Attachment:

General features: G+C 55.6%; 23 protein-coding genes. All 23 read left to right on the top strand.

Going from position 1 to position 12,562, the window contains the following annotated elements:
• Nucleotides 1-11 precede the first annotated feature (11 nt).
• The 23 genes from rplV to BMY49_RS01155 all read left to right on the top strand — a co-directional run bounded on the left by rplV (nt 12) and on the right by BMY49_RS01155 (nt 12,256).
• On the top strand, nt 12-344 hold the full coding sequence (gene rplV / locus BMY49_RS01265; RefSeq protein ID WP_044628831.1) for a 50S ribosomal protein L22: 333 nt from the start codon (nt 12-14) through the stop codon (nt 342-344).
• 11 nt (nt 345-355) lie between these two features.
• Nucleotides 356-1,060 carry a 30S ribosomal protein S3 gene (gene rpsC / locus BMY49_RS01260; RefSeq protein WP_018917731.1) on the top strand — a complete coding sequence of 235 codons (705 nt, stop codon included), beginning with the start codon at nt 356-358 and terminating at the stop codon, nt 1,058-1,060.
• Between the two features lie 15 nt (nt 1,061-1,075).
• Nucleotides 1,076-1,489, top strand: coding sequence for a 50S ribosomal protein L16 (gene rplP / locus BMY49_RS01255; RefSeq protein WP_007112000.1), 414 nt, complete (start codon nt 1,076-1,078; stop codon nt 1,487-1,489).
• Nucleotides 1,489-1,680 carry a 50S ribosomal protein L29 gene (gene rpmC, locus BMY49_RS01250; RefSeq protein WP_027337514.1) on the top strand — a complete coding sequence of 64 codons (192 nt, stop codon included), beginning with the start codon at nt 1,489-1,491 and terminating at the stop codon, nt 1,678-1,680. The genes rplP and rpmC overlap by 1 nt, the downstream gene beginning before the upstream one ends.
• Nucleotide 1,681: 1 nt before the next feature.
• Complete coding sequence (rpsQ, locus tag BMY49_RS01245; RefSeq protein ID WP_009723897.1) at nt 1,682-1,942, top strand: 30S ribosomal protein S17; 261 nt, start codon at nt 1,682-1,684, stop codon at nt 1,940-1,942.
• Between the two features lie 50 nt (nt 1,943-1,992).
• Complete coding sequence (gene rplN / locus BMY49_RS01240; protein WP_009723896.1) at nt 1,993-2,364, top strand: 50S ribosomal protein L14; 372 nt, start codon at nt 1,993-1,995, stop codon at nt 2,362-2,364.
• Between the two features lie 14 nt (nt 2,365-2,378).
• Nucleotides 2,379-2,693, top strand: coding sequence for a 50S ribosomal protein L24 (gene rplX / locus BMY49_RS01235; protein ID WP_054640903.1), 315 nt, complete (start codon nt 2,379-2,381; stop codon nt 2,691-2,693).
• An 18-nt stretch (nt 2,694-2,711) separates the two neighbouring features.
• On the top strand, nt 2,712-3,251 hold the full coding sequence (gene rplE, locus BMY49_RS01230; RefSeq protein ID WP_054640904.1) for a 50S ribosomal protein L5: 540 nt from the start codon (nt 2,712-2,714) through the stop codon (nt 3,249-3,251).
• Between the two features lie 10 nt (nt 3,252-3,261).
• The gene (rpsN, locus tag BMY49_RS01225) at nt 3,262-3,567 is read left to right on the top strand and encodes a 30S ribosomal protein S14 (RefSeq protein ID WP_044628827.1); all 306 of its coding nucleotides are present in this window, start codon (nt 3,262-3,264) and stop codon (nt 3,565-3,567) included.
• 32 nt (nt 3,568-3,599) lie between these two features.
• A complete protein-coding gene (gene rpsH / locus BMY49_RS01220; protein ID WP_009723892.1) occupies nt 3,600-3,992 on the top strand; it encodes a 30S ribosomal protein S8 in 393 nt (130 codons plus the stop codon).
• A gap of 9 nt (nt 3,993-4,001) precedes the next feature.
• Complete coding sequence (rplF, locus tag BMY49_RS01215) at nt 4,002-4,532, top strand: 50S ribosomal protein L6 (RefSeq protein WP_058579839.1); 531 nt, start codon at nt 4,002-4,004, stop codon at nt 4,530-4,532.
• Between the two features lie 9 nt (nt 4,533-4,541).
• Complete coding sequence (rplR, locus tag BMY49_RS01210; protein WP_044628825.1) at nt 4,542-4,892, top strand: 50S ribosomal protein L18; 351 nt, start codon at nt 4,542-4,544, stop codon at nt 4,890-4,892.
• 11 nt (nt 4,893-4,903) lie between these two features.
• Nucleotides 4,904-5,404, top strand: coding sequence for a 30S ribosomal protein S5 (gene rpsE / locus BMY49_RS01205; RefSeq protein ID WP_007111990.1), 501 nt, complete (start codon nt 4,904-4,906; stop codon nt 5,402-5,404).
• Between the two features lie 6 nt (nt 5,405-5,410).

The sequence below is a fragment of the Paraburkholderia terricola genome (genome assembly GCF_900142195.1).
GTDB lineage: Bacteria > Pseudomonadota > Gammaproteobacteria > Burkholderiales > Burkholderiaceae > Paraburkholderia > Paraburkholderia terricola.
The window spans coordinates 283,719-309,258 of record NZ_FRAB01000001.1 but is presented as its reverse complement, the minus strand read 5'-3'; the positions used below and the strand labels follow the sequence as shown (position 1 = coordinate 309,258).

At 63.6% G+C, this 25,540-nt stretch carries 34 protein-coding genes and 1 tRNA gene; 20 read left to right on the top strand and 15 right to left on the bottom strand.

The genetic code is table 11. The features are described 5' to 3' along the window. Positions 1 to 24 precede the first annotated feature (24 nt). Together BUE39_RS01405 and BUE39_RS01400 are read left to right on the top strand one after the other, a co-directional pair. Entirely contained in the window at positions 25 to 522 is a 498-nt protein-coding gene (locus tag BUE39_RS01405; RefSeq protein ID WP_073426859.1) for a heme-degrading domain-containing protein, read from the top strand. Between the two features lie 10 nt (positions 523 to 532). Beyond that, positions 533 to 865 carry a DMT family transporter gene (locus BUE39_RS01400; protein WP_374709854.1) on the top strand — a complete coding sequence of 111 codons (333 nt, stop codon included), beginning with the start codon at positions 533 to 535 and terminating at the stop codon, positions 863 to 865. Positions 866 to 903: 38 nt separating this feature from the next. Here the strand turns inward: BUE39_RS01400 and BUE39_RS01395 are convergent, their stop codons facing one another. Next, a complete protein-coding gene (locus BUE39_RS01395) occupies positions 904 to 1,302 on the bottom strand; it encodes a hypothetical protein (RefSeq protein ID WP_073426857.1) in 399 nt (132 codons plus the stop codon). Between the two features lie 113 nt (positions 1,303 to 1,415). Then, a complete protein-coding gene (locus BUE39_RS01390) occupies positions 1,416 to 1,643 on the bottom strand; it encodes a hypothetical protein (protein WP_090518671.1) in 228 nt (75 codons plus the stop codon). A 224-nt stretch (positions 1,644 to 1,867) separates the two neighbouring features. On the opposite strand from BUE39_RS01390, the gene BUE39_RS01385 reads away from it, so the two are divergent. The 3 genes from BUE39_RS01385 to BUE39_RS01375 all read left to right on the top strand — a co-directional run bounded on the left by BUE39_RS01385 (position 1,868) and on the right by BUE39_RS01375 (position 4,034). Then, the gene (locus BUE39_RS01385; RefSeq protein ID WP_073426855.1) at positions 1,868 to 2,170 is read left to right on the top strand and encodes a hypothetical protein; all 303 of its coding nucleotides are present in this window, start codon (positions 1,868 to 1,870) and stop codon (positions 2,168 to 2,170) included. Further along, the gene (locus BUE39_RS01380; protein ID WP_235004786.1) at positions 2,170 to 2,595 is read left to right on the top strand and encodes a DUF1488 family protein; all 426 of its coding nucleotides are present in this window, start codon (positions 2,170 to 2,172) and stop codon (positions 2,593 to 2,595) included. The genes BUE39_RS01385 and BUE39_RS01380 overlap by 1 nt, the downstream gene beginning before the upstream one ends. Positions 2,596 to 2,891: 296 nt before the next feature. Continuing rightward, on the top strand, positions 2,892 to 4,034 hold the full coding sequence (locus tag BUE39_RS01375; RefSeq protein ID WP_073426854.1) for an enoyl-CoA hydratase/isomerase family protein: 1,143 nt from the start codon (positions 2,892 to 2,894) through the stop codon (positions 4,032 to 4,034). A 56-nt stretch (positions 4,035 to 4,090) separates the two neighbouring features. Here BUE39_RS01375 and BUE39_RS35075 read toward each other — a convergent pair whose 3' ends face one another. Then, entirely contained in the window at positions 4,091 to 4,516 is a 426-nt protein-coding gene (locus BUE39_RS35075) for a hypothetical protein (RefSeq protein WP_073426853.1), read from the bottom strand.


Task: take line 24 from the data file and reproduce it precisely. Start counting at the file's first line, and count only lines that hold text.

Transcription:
• Complete coding sequence (rplF, locus tag BMY49_RS01215) at nt 4,002-4,532, top strand: 50S ribosomal protein L6 (RefSeq protein WP_058579839.1); 531 nt, start codon at nt 4,002-4,004, stop codon at nt 4,530-4,532.